When asked about this quote, Marc Solomon said that a social issue campaign is completely different from a candidate campaign and that it must be handled and approached differently.

Reporter Rex Wockner pushed Kors and Solomon, asking how they could stand by and watch the many grassroots activists work hard for 2010, saying that it would be a PR disaster. Kors was adamant that he didn't see it that way and that they do support any effort to bring marriage equality back to California.

Kors announced that EQCA will be donating to the NO on 1 campaign in Maine and asking its members to do the same. They will also be urging volunteers to go to Maine in October for the last stretch of the campaign. "Having our rights taken away in a second state ... would really be harmful to the movement."

Below is the just released Equality California road map and time line to winning marriage equality back in California.

Equality California Winning Marriage Back Plan

A one-on-one interview with Marc Solomon to come very soon.

Equality California will continue soliciting feedback from community members and will hold a virtual town hall via livestream moderated by Bay Area Reporter Editor Cynthia Laird on Thursday, August 13, from 5 to 7 p.m. PDT. To join the town hall, visit at that time.


  1. Marc Solomon: "I wouldn't feel comfortable leading people down that path." That is very telling of the real calculus here. Marc Solomon and Geoff Kors would like to lead this community but they have now abdicated whatever standing they had left.

  2. This is a wise decision. We need time to build strong, long-lasting, cross-movement coalitions that can bring about a victory the right way. We need to also focus on the infrastructure of our community which is crumbling due to budget cuts. Thank you EQCA.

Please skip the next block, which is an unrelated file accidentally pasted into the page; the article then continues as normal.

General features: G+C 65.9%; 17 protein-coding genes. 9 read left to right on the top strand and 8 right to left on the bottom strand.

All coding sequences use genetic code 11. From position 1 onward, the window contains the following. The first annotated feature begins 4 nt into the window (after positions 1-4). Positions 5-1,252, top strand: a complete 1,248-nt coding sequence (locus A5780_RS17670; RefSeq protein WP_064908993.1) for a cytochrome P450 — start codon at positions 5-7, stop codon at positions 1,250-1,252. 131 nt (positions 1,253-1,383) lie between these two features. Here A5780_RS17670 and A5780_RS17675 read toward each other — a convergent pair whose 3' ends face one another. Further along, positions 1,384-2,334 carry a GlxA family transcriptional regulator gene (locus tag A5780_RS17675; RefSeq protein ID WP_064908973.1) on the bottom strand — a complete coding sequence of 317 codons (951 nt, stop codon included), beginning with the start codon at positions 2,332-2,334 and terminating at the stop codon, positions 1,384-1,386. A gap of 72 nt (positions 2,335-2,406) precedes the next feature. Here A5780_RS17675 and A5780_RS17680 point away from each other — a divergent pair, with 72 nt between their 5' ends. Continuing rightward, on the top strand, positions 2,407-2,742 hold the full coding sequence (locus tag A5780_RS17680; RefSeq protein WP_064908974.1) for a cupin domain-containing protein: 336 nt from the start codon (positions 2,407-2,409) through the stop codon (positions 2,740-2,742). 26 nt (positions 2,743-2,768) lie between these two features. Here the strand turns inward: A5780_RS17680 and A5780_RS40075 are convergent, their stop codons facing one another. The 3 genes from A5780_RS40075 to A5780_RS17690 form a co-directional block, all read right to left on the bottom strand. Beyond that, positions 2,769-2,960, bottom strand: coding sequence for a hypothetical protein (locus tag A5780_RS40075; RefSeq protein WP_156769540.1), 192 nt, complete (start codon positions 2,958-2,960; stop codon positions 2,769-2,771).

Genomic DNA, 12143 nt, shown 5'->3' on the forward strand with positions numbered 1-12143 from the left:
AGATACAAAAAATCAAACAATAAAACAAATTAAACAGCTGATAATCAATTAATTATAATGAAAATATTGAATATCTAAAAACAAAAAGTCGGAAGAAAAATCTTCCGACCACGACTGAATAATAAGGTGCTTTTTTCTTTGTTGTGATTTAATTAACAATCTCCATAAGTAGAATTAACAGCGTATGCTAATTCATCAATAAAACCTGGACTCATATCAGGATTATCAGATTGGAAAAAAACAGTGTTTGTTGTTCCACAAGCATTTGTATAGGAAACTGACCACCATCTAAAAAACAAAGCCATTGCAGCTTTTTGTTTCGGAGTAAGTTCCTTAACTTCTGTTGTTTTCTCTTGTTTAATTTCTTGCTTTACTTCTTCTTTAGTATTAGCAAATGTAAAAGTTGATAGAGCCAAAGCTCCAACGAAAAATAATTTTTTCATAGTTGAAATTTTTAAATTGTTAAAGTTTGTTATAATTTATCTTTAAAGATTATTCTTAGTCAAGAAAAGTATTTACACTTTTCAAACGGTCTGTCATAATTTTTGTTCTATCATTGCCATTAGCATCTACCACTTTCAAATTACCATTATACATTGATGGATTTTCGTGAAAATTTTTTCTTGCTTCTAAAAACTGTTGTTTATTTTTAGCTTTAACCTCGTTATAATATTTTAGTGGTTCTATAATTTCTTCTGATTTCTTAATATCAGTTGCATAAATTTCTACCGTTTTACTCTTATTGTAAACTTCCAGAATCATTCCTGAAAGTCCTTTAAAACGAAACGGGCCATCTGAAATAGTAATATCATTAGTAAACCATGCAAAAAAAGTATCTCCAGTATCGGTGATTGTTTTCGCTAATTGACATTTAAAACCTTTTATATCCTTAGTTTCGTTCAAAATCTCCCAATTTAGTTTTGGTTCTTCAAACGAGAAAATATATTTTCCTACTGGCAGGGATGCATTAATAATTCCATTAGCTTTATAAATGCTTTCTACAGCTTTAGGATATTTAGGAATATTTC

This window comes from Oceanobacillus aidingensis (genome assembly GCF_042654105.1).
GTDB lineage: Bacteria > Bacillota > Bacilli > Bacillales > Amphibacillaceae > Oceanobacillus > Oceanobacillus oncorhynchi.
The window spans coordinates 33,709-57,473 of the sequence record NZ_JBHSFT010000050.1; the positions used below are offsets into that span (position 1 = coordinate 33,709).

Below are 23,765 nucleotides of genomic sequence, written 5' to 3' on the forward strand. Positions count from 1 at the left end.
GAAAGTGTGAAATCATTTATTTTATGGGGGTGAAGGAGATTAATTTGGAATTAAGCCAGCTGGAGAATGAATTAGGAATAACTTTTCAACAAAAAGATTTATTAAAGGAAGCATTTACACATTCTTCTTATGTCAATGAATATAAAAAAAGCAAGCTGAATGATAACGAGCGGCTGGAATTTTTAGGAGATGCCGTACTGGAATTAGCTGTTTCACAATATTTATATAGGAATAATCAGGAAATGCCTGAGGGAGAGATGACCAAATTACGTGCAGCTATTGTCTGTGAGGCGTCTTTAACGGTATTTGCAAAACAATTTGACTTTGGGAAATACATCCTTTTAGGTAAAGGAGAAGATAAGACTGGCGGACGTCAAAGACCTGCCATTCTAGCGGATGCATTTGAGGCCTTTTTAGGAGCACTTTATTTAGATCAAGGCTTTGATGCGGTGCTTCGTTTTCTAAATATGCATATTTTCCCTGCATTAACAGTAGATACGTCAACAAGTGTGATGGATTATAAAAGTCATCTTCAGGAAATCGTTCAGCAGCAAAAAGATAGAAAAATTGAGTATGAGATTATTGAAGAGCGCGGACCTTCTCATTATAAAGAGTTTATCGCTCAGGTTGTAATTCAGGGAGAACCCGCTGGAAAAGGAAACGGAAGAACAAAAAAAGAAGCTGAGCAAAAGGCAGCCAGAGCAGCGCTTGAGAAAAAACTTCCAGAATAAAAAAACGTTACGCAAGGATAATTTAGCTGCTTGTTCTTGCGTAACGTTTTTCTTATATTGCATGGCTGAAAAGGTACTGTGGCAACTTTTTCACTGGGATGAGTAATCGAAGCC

Check out's statement on 2010/2012 debate today.

  3. This is an enormous gift to our enemies. It is like writing a $20,000,000 check to Focus on the Family or NOM. Thanks a lot, ECQA, who have received the last check from me that they will get.

  4. I am so glad we have groups like Love Honor Cherish, Courage Campaign, and Yes to Equality that actually are listening to the people. I don't know why we would think EQCA would listen to us this time...they definitely didn't listen in 2008.

  5. California's for EqualityAugust 12, 2009 at 4:23 PM

    Thanks EQCA for getting out the way. Now you can be truly irrelavant in California. EQCA might as well change there name to Equality Maine. They do not deserve California in their name.

  6. The good news here is that ECQA will not be able to botch the campaign in 2010 the way they did in 2008. But I am profoundly depressed at the fact that we have such poor leadership. To paraphrase Steve Hildenbrand, sif you begin with 47% support (and maybe more), and you refuse to pony up, you really don't deserve to win. I think the problem is that the well-paid leaders of ECQA are just too comfortable.